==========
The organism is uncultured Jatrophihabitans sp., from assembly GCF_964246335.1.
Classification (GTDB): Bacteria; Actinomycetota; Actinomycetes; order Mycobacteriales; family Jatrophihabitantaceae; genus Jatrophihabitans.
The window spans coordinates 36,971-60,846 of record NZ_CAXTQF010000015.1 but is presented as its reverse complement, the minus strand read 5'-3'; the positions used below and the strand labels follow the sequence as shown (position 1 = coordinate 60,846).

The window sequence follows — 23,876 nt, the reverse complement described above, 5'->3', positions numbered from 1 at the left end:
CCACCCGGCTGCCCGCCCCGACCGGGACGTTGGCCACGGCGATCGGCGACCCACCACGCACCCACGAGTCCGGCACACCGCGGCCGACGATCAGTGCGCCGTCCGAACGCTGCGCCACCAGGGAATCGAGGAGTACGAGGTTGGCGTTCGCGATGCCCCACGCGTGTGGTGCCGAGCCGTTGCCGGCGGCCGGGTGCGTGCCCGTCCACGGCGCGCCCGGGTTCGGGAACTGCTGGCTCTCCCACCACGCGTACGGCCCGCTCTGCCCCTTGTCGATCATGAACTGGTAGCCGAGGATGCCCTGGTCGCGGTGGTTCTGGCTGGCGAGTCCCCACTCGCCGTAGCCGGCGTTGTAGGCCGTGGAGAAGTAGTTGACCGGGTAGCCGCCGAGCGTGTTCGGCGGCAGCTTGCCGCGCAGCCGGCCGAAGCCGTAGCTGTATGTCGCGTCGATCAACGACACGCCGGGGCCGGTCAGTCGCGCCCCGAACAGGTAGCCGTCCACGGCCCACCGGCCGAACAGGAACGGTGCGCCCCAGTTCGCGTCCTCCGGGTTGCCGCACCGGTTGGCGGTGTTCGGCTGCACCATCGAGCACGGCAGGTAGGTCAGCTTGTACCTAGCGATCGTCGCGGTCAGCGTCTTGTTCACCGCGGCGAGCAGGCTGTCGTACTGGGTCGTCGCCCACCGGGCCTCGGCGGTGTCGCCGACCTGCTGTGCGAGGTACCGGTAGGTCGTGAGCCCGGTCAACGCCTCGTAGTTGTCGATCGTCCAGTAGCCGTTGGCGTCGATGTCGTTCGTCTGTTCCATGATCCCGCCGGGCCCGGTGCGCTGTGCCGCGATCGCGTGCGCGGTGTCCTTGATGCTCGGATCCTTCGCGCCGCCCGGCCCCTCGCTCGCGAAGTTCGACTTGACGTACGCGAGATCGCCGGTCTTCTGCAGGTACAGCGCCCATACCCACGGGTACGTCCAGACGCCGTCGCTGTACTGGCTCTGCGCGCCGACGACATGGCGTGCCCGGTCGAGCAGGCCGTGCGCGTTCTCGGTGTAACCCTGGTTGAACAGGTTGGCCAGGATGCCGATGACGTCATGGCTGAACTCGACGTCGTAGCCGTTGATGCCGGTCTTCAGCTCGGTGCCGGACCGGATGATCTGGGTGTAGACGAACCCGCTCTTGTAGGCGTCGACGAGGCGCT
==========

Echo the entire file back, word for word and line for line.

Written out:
The organism is uncultured Jatrophihabitans sp., from assembly GCF_964246335.1.
Classification (GTDB): Bacteria; Actinomycetota; Actinomycetes; order Mycobacteriales; family Jatrophihabitantaceae; genus Jatrophihabitans.
The window spans coordinates 36,971-60,846 of record NZ_CAXTQF010000015.1 but is presented as its reverse complement, the minus strand read 5'-3'; the positions used below and the strand labels follow the sequence as shown (position 1 = coordinate 60,846).

The window sequence follows — 23,876 nt, the reverse complement described above, 5'->3', positions numbered from 1 at the left end:
CCACCCGGCTGCCCGCCCCGACCGGGACGTTGGCCACGGCGATCGGCGACCCACCACGCACCCACGAGTCCGGCACACCGCGGCCGACGATCAGTGCGCCGTCCGAACGCTGCGCCACCAGGGAATCGAGGAGTACGAGGTTGGCGTTCGCGATGCCCCACGCGTGTGGTGCCGAGCCGTTGCCGGCGGCCGGGTGCGTGCCCGTCCACGGCGCGCCCGGGTTCGGGAACTGCTGGCTCTCCCACCACGCGTACGGCCCGCTCTGCCCCTTGTCGATCATGAACTGGTAGCCGAGGATGCCCTGGTCGCGGTGGTTCTGGCTGGCGAGTCCCCACTCGCCGTAGCCGGCGTTGTAGGCCGTGGAGAAGTAGTTGACCGGGTAGCCGCCGAGCGTGTTCGGCGGCAGCTTGCCGCGCAGCCGGCCGAAGCCGTAGCTGTATGTCGCGTCGATCAACGACACGCCGGGGCCGGTCAGTCGCGCCCCGAACAGGTAGCCGTCCACGGCCCACCGGCCGAACAGGAACGGTGCGCCCCAGTTCGCGTCCTCCGGGTTGCCGCACCGGTTGGCGGTGTTCGGCTGCACCATCGAGCACGGCAGGTAGGTCAGCTTGTACCTAGCGATCGTCGCGGTCAGCGTCTTGTTCACCGCGGCGAGCAGGCTGTCGTACTGGGTCGTCGCCCACCGGGCCTCGGCGGTGTCGCCGACCTGCTGTGCGAGGTACCGGTAGGTCGTGAGCCCGGTCAACGCCTCGTAGTTGTCGATCGTCCAGTAGCCGTTGGCGTCGATGTCGTTCGTCTGTTCCATGATCCCGCCGGGCCCGGTGCGCTGTGCCGCGATCGCGTGCGCGGTGTCCTTGATGCTCGGATCCTTCGCGCCGCCCGGCCCCTCGCTCGCGAAGTTCGACTTGACGTACGCGAGATCGCCGGTCTTCTGCAGGTACAGCGCCCATACCCACGGGTACGTCCAGACGCCGTCGCTGTACTGGCTCTGCGCGCCGACGACATGGCGTGCCCGGTCGAGCAGGCCGTGCGCGTTCTCGGTGTAACCCTGGTTGAACAGGTTGGCCAGGATGCCGATGACGTCATGGCTGAACTCGACGTCGTAGCCGTTGATGCCGGTCTTCAGCTCGGTGCCGGACCGGATGATCTGGGTGTAGACGAACCCGCTCTTGTAGGCGTCGACGAGGCGCT